The distinction between an employee and an independent contractor is important in many legal contexts. Here’s what you need to know when it comes to workers’ comp, ICs and employees.
In general, an employee is someone who works for another person or organization. There is an agreement to provide services in exchange for compensation. An independent contractor is someone who contracts with another person or organization to provide services in exchange for compensation. There are many factors that determine whether someone is an employee or an independent contractor. The distinction is important and affects tax law, labor law, and immigration law.
In the United States, the IRS generally considers three factors in determining whether someone is an employee or an independent contractor: behavioral control, financial control, and the type of relationship between the worker and the company.
Behavioral control refers to the extent to which a company can direct or control how a worker does his or her job. If a company can direct or control what a worker does and how he or she does it, then that worker is likely an employee.
Financial control refers to the extent to which a company can control the financial aspects of a worker’s job. If a company can control a worker’s pay and whether or not they receive reimbursement of expenses, then that worker is more likely an employee.
The type of relationship between the worker and the company is also relevant in determining whether someone is an employee or an independent contractor. If there is a written contract between the worker and the company that spells out an employer-employee relationship, then that worker is likely an employee.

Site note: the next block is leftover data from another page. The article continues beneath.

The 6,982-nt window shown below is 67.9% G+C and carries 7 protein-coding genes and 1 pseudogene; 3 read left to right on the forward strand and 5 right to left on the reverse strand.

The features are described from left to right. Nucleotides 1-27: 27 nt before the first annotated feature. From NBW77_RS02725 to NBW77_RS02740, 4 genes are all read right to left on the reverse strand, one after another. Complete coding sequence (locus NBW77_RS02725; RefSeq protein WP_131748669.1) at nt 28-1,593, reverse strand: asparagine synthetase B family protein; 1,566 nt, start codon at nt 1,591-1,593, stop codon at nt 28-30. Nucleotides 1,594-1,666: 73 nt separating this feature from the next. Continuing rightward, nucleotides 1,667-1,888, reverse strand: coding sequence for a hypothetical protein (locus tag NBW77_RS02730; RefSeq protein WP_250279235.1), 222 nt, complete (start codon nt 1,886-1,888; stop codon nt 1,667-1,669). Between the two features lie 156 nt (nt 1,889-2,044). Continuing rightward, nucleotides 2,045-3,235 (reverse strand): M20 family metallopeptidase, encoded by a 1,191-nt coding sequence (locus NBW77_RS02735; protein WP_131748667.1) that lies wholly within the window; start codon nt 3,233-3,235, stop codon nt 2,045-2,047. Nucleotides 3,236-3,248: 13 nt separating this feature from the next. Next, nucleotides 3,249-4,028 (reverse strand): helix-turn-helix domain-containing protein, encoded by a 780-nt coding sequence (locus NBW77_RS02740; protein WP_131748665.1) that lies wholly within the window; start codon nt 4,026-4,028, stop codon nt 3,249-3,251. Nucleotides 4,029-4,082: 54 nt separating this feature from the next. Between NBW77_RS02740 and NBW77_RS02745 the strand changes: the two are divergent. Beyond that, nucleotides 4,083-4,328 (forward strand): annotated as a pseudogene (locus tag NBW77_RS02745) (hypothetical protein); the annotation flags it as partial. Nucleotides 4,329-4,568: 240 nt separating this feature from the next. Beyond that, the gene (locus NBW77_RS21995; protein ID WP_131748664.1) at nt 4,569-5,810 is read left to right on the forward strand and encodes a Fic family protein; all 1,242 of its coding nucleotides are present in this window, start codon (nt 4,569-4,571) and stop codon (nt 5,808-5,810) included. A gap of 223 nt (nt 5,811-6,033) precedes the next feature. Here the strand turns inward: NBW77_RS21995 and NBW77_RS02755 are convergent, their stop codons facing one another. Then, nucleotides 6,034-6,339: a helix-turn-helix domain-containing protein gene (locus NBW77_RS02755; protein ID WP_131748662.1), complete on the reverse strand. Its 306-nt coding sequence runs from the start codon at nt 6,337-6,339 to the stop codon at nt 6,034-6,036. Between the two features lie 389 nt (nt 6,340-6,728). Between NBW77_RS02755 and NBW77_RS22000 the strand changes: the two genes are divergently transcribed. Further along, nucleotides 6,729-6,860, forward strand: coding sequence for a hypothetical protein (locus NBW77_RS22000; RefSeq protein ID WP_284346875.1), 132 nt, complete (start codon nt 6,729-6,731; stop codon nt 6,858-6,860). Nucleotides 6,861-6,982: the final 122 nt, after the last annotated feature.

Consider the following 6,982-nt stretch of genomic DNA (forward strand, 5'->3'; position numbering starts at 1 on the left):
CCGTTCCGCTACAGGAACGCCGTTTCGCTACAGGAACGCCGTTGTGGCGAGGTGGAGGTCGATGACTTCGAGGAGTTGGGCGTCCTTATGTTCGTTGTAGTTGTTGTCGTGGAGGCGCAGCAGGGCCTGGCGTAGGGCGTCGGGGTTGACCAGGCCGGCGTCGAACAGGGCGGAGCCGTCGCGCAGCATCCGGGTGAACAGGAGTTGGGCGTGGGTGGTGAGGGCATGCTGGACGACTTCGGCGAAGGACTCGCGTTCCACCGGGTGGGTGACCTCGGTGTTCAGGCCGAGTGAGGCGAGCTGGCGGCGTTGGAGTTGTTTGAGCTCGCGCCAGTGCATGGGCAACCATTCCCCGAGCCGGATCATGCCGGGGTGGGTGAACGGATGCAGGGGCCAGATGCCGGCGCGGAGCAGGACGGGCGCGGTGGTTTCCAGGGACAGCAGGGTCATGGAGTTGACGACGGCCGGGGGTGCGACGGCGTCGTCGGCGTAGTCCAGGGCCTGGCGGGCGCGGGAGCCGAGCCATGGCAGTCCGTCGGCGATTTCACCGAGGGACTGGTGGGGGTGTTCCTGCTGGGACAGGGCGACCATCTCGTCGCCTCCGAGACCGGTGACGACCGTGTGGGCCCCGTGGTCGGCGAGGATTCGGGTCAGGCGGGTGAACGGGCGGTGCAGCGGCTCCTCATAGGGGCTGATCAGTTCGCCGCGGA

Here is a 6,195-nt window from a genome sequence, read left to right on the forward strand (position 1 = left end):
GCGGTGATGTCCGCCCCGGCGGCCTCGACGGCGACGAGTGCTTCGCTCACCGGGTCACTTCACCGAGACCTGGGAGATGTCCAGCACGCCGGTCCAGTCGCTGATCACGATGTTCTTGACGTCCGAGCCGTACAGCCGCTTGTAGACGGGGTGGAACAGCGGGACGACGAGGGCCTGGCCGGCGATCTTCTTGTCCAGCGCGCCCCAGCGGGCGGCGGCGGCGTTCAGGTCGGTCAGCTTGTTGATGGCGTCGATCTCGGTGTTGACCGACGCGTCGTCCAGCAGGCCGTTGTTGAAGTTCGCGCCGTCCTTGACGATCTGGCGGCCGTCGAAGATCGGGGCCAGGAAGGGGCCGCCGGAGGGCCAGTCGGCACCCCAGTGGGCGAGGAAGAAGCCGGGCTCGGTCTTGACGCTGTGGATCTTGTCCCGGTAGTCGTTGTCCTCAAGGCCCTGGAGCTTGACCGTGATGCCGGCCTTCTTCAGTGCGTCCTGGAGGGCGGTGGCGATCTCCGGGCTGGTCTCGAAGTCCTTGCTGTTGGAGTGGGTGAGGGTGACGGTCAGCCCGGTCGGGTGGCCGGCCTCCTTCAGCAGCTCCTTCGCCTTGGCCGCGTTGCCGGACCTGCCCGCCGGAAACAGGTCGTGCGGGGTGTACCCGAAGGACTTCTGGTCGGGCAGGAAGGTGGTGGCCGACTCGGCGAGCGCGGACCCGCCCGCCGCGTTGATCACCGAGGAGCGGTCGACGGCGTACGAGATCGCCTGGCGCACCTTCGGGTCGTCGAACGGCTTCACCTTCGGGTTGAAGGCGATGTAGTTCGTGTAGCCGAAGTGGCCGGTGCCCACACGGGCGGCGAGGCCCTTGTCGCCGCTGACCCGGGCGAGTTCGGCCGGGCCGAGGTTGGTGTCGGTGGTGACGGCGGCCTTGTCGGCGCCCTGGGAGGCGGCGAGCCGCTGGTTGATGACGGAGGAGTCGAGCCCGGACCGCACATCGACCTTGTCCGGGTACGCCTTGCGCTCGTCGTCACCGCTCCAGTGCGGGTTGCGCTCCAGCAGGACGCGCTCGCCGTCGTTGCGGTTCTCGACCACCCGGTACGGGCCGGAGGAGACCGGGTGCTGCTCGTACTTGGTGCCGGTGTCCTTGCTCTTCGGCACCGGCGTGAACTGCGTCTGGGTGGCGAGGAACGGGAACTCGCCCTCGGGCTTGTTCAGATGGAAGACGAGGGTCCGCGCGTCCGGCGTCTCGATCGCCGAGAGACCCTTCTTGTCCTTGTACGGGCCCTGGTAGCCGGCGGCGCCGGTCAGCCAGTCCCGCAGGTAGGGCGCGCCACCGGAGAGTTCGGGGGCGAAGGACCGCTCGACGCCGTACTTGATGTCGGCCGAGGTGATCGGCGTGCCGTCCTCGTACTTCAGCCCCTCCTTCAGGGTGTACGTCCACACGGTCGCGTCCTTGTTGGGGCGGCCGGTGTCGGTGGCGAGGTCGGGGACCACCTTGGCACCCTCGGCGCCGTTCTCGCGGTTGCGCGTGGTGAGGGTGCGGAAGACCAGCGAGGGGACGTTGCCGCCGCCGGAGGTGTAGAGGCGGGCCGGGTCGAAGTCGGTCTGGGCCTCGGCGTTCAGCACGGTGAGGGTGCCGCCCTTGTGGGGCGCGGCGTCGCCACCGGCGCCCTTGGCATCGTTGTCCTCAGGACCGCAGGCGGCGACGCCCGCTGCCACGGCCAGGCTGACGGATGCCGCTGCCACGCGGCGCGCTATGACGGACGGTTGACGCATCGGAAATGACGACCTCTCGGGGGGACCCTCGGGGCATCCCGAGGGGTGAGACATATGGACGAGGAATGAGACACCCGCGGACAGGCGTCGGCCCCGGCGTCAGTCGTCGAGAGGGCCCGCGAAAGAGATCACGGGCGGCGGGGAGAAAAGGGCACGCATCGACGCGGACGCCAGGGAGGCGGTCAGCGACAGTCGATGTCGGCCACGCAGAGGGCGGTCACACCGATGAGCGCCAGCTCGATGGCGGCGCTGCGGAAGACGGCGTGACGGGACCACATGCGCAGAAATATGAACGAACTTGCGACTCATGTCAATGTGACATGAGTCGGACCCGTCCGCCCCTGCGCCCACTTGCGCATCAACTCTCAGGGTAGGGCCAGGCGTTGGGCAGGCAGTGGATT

The distinction between an employee and an independent contractor can be important in several legal contexts. For example, labor laws entitled employees to many rights and protections under labor laws. IC’s don’t enjoy the same protection. This includes the right to:
- Receive minimum wage and overtime pay
- Form or join a union
- Be protected from discrimination
Independent Contractors and Workers’ Comp Benefits
Classification also affects workers’ compensation benefits.
The simple answer is no. Independent contractors are not eligible for workers’ compensation coverage.
There are a few exceptions to this rule, however. If an independent contractor is injured while working on a project for a company, the company may be held liable for their injuries if it can be shown that the company was negligent in some way. For example, companies must provide safe working conditions and proper training. Failing to do so makes them responsible for an independent contractor’s injuries.
However, even in these cases, the independent contractor would likely only be able to recover damages from the company, and not receive workers’ compensation benefits. Workers’ compensation is a system of insurance that provides benefits to employees injured on the job. The benefits can include medical expenses, income replacement, and death benefits. Workers’ compensation is typically only available to employees, and not to independent contractors.
If you are an independent contractor and you are injured while working, you may still be able to recover damages from the company you were working for. However, you will not be eligible for workers’ compensation benefits. You may want to consult with an attorney to discuss your options if you were working as an independent contractor.
For more information or to discuss independent contractors and workers’ comp with a legal expert, contact Shugarman & Mehring at 410.783.4200 or toll-free at 888.342.7200.